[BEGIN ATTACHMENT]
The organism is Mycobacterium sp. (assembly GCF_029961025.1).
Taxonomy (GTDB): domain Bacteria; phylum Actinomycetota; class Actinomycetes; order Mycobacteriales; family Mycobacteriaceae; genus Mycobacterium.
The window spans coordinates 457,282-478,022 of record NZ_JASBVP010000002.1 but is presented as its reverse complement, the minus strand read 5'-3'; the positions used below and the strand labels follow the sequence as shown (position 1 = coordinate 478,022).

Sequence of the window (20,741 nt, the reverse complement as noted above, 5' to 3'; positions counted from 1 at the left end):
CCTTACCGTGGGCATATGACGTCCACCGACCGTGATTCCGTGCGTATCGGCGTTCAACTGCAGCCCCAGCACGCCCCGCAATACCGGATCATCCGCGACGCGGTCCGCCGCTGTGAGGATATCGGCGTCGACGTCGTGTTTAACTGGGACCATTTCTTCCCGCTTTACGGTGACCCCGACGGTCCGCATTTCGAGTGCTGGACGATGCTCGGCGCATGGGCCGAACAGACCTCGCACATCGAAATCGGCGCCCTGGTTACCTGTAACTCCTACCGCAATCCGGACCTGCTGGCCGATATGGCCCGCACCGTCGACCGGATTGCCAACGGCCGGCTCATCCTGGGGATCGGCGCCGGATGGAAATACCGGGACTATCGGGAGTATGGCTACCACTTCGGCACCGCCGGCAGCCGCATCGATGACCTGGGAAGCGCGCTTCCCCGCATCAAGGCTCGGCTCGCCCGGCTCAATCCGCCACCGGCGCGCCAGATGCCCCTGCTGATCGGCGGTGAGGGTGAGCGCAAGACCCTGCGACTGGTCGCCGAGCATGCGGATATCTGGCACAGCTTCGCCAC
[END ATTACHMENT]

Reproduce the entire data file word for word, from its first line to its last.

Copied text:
The organism is Mycobacterium sp. (assembly GCF_029961025.1).
Taxonomy (GTDB): domain Bacteria; phylum Actinomycetota; class Actinomycetes; order Mycobacteriales; family Mycobacteriaceae; genus Mycobacterium.
The window spans coordinates 457,282-478,022 of record NZ_JASBVP010000002.1 but is presented as its reverse complement, the minus strand read 5'-3'; the positions used below and the strand labels follow the sequence as shown (position 1 = coordinate 478,022).

Sequence of the window (20,741 nt, the reverse complement as noted above, 5' to 3'; positions counted from 1 at the left end):
CCTTACCGTGGGCATATGACGTCCACCGACCGTGATTCCGTGCGTATCGGCGTTCAACTGCAGCCCCAGCACGCCCCGCAATACCGGATCATCCGCGACGCGGTCCGCCGCTGTGAGGATATCGGCGTCGACGTCGTGTTTAACTGGGACCATTTCTTCCCGCTTTACGGTGACCCCGACGGTCCGCATTTCGAGTGCTGGACGATGCTCGGCGCATGGGCCGAACAGACCTCGCACATCGAAATCGGCGCCCTGGTTACCTGTAACTCCTACCGCAATCCGGACCTGCTGGCCGATATGGCCCGCACCGTCGACCGGATTGCCAACGGCCGGCTCATCCTGGGGATCGGCGCCGGATGGAAATACCGGGACTATCGGGAGTATGGCTACCACTTCGGCACCGCCGGCAGCCGCATCGATGACCTGGGAAGCGCGCTTCCCCGCATCAAGGCTCGGCTCGCCCGGCTCAATCCGCCACCGGCGCGCCAGATGCCCCTGCTGATCGGCGGTGAGGGTGAGCGCAAGACCCTGCGACTGGTCGCCGAGCATGCGGATATCTGGCACAGCTTCGCCAC